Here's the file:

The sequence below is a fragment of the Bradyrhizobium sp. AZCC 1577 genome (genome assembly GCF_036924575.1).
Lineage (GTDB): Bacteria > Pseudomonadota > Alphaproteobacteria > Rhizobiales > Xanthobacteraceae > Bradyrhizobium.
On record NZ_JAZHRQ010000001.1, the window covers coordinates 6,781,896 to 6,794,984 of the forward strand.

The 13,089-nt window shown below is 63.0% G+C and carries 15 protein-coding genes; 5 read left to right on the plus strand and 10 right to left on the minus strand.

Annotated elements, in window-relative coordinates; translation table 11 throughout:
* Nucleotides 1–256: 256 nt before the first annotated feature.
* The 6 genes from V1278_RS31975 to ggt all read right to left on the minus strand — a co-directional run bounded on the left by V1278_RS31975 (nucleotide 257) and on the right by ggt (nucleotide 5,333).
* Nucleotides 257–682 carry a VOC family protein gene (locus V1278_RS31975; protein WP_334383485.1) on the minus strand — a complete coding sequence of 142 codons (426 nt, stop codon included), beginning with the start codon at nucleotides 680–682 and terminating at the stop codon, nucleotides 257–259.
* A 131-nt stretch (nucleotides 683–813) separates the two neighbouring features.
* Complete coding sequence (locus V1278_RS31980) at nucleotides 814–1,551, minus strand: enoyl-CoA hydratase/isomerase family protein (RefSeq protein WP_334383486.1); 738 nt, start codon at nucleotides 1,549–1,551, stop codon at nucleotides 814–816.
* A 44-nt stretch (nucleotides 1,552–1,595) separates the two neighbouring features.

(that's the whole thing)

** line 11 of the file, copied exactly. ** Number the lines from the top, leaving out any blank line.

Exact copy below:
* A 44-nt stretch (nucleotides 1,552–1,595) separates the two neighbouring features.